April 22, 2009 Wednesday
Weather has been crap for the past few days with gales off Cape Brett, the southern tip of the Bay of Islands. We were very glad to be tucked up in our marina berth as the winds howled and the rain either misted down or poured buckets. We were very grateful to have 3 heaters on our boat which can operate off shore power. The sun finally broke through late this afternoon so hopefully the weather will begin to improve. There is a LOW pressure system well northwest of here that should pass off over the next couple of days. Barometric pressure is 1000mb this afternoon and it should decrease to 995mb tomorrow and more off to the southwest. Then a day later a new LOW will form right at the bottom of New Caledonia. Seems to be the weather pattern for this time of year. One LOW right after another.
Mid-day yesterday the VHF radio waves were quite active with several distress calls and the ensuing rescue operations. The Medi-copter flew out to a ship and air-lifted a man who required immediate medical attention. Apparently he had been injured during rough seas.
The ship arrived many hours later into Whangerei. Then the NZ Air Force Orion answered a distress call by a sailboat somewhere off the coast of New Zealand. We could hear the Orion side of the conversation but could not hear the sailboat’s side. Orion dispatched a rescue helicopter to the sailboat. Never heard how that one turned out and still do not know if it was a cruiser or a local sailboat. But they would not have sent out the helicopter unless the sailors were abandoning ship. Then this morning on the local radio net there was an announcement that a man from Ashby’s Boat Yard here in Opua went out yesterday in his personal boat and towed in a boat that was in distress off Cape Brett. Kudos to that guy who risked his own safety and risked his own boat to venture out in a gale and save another. Sorry we didn’t get his name to give him proper acknowledgment.
Yesterday afternoon we attended a meeting hosted by the Island Cruising Association. John of S/V Windflower was the speaker. He talked about Fiji, Vanuatu and New Caledonia and provided very helpful information on each area. We are definitely not going to Fiji, so that part was of no interest to us. We have flown over and landed in Fiji 4 times and feel that we have seen enough of that reef-riddled area. Looks gorgeous but is full of what is known as “black reefs.” The term black reef has nothing to do with the color of the actual reef. That term is used to describe reefs that are always totally submerged and have no fringing reef near the surface where waves might break and give sailors warning that a reef is under there. A black reef provides no visible indicators and is a true hazard to boats. There are hundreds upon hundreds of black reefs in and around Fiji. Thanks, but no thanks. Plus, there also is simply not time for us to visit Fiji even if we wanted to do so. Not if we want to reach Thailand by early December.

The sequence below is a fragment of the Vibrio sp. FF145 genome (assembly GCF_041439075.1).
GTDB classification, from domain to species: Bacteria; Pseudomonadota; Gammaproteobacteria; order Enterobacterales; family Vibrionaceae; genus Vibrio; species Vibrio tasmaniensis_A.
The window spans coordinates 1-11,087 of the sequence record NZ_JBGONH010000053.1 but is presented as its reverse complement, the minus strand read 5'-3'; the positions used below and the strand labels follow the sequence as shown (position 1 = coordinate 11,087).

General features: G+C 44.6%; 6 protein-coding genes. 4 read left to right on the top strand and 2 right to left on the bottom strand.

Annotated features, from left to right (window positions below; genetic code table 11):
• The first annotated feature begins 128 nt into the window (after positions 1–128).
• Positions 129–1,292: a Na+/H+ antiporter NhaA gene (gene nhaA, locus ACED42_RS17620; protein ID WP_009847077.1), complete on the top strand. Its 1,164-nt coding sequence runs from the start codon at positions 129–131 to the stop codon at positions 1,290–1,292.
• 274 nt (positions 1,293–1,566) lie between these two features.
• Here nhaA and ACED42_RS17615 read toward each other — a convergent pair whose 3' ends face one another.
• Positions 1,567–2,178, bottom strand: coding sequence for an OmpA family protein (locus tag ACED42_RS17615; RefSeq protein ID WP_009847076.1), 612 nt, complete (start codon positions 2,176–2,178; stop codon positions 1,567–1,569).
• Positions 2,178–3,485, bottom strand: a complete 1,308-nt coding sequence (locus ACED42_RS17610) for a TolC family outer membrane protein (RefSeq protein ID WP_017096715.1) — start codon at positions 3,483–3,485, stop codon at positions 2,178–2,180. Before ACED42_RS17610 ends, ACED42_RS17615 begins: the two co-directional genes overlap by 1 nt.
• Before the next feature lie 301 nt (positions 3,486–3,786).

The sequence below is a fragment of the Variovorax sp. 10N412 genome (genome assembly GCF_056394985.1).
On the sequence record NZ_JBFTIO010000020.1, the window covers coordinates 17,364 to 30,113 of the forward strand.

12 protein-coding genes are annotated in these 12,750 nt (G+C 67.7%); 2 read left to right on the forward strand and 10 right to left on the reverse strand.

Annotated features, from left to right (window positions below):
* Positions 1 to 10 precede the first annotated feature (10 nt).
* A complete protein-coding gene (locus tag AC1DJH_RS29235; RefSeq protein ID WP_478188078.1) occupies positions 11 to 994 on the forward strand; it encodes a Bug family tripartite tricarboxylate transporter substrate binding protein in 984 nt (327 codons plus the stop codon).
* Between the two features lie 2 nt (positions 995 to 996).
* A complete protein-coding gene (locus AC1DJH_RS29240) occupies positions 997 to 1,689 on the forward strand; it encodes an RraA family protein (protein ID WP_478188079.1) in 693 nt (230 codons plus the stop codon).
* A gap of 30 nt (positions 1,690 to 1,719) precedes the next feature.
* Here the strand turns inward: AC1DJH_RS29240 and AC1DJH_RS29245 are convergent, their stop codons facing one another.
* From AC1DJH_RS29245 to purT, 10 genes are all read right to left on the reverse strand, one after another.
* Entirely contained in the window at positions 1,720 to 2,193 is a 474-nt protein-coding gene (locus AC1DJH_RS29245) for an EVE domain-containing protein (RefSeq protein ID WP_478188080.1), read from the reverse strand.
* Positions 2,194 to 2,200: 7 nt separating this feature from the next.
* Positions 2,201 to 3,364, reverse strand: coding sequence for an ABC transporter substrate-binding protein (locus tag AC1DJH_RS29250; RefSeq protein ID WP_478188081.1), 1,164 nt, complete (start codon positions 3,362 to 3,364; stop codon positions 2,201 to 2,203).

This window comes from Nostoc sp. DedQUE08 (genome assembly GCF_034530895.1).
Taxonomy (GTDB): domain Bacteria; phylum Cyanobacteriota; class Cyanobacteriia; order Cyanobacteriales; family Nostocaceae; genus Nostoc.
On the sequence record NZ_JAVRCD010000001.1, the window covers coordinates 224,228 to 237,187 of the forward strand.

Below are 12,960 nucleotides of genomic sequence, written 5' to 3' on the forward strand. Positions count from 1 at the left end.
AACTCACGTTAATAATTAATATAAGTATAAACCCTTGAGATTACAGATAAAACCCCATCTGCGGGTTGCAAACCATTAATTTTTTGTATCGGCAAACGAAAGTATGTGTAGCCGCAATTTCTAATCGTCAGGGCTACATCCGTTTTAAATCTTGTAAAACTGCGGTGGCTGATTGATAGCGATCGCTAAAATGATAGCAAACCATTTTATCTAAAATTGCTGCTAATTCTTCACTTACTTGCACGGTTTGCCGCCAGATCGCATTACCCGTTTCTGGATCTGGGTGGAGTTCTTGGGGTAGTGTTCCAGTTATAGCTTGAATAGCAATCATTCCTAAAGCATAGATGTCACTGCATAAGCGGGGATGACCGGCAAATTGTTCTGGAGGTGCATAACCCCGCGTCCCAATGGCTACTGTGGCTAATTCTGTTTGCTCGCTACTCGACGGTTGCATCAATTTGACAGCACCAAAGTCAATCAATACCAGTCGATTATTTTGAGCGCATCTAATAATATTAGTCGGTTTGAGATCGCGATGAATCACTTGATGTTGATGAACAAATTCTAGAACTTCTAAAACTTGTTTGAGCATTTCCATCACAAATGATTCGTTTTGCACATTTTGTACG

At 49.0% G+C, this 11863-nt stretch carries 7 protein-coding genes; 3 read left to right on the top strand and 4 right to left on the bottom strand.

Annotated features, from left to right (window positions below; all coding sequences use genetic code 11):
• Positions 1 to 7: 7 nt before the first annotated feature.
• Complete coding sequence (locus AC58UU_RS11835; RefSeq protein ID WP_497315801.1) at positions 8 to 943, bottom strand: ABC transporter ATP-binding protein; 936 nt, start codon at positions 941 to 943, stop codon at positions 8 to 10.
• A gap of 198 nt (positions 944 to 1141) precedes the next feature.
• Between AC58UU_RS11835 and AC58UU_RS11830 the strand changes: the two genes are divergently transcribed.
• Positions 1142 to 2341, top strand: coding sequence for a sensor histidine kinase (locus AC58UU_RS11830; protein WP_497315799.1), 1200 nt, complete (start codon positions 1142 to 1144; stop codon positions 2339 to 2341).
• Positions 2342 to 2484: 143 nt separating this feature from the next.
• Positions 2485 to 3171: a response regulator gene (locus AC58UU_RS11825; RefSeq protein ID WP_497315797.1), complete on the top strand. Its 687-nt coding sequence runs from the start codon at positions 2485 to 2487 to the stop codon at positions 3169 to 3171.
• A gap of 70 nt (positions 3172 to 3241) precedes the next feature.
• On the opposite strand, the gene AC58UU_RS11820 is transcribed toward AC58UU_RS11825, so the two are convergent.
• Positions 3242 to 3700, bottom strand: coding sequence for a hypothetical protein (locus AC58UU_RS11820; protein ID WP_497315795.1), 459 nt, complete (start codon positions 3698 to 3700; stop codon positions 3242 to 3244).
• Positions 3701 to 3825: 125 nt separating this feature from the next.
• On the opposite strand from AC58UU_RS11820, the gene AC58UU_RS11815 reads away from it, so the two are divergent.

John’s description of Vanuatu made it sound pretty appealing. Definitely a different place and far more primitive than any other place we have visited, except for maybe Kuna Yala of Panama. Vanuatu was previously known as the New Hebrides and was pretty primitive until the USA built air strips on almost every island there during WWII. Then Vanuatu was literally thrown into modern civilization. New Caledonia OTOH sounds less interesting but still worth a visit. The capitol of New Caledonia is Noumea, and Noumea supposedly is a very cosmopolitan French city. Of course, there also are secluded bays and beautiful beaches in New Caledonia once you get away from Noumea. New Caledonia is part of the Loyalty Islands.
Both the Loyalty Islands and the New Hebrides are in the Coral Sea area of the South Pacific. How exciting that we soon will be entering a new sea. Time to start being careful of malaria and dengue fever. We have lots of insect repellent and screens for the hatches to keep the little critters at bay, and we won’t be going to the areas where these mosquito-borne diseases are most prevalent so the chance of contracting either disease is minimal. We have malaria prophylaxis in our medical kit but are hesitant to take those little pills because the side effects are as bad if not worse that the disease itself. FYI, there is no prophylaxis or vaccine for dengue fever. You either get it or you don’t. Then you either survive or you don’t. Not something to spend time worrying about. Just try to avoid being bitten by mosquitoes 2 hours before or after sunrise. Bill bought mosquito netting to put over our bed so we will be doubly protected by hatch screen and mosquito netting. Darn good thing we have a new heavy-duty oscillating fan back in that bedroom! Worth every millisecond of battery amps it uses!